Home Improvement

According to a survey by Better Homes & Gardens, the average cost of a a kitchen renovation is $12,000. Sprucing up the main bathroom can run $8,000 on average. One way to avoid putting a massive dent due to home improvement in your finances on your next domestic project is to negotiate with your contractor.

It’s not always easy. Negotiating can leave you with a massive thumping headache if you don’t know how to approach it right. So, here are four tips from The Negotiation Experts that you can use before your next renovation starts hammering away.

Set a budget

Negotiations need a jumping-off point, and for home renovations, it’s your budget. So, before you get the ball rolling on your next project, carve out some time to create a budget. Start by digging into your financials. Determine how much money you are willing to spend.

Next, drill down on the scope of the project. Are you looking to do some cosmetic updates, or are you planning a more extensive renovation? Then, set a realistic goal for the budget. A broad rule of thumb is not to spend over 15% of your home’s value on a single room.

This is because home improvement specialists say you may not see a proportional increase in the value of your home if you spend over 15% on one room. Don’t forget to build some wiggle room into your budget. Things always come up during a home improvement project. So, set aside money to cover the unexpected.

Shop around and get multiple bids

With a budget in hand, the next step is to find a contractor. Stumped on where to start your search? Ask friends or family members for recommendations. Also, if you know someone who has recently knocked out a home improvement project, ask them for referrals.

Don’t rush to lock into negotiations with the first contractor you bump into. Instead, shop around and get multiple bids. Contractors may be more open to negotiating if they know they’re competing against other firms.

Contribute some sweat equity

If you’re handy and have the time, you might be able to knock off a portion of the project yourself. You can use that to get a lower rate from the contractor, say negotiating experts.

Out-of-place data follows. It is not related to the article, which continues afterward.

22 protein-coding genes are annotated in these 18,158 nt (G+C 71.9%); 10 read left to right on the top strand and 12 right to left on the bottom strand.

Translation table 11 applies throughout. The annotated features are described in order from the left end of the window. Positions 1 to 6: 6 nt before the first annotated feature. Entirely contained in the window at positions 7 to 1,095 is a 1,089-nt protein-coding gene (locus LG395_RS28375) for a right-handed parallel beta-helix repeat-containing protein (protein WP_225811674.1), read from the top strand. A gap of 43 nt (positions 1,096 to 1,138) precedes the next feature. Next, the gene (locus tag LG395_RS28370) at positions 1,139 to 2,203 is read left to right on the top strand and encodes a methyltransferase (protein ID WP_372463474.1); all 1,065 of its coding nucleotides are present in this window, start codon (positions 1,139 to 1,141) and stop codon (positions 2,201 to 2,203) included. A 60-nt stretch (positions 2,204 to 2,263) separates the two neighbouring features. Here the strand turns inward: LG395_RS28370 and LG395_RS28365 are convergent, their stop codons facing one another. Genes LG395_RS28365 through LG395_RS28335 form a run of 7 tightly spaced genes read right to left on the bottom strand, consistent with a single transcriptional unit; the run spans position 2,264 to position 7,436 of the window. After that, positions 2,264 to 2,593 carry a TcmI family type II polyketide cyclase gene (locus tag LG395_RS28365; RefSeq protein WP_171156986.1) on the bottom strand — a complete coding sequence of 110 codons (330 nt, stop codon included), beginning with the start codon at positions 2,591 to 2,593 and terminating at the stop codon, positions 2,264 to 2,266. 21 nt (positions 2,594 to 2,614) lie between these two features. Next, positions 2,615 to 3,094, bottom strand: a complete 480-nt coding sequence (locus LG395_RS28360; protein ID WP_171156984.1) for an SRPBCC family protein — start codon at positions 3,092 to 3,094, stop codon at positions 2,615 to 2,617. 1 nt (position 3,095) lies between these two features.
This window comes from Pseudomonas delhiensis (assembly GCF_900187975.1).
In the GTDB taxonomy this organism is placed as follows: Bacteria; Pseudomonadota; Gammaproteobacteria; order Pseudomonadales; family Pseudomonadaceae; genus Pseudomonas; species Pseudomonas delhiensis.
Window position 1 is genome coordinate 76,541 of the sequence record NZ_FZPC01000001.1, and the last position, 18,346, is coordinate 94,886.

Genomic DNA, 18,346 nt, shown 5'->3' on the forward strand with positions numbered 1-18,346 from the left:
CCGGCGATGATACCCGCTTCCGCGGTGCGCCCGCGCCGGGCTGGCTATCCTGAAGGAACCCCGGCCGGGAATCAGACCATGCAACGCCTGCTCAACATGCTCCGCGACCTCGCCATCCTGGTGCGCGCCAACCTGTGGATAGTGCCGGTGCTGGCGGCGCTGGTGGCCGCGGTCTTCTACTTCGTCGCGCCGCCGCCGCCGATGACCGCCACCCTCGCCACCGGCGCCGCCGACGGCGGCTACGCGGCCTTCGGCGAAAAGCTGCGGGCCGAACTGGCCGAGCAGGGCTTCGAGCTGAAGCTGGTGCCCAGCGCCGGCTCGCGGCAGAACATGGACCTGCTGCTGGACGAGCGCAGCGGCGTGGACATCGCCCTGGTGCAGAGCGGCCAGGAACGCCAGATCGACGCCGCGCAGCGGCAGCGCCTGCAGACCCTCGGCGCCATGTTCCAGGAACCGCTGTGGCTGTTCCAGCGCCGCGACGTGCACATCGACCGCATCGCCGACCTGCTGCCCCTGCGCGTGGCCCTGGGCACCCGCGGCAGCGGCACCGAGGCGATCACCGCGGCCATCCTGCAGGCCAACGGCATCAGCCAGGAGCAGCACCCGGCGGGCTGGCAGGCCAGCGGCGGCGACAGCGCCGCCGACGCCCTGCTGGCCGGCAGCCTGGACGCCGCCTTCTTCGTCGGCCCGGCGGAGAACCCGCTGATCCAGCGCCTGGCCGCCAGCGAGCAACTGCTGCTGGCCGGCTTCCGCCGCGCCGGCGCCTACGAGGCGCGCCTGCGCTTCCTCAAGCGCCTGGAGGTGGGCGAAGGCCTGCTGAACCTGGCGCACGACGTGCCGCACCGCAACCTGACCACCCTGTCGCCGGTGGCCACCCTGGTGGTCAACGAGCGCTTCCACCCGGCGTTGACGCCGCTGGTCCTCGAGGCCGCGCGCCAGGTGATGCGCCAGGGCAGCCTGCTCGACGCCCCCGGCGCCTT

If you have a good hand for painting, for example, that’s a perfect project to tackle yourself. You can also do some basic demolition (assuming you have the know-how and gear to do it safely), excavation work (for small projects that don’t require power earth-moving equipment), or landscaping around the finished job.

Any of these could easily slash hundreds or thousands of dollars off the project price.

Schedule the work for the off-peak season

The demand for contractors is typically lower during the off-season. As a result, they may be open to cutting their prices, which can give you more negotiating power. A poll by Angi (formerly Angie’s List) showed that 80% of contractors were willing to drop their prices if it meant getting a job.
Knocking out home renovation projects during the off-season is also a great way to save money on materials. Supply and demand affect the cost of materials. When the demand is high, the prices go up. But during the off-season, when the demand is lower, you can often get the same materials for a fraction of the cost.

In closing

With these four tips from The Negotiation Experts, you could score a great deal on your next home improvement project. Just remember to balance cost with quality to ensure you’re getting the best value for your money.

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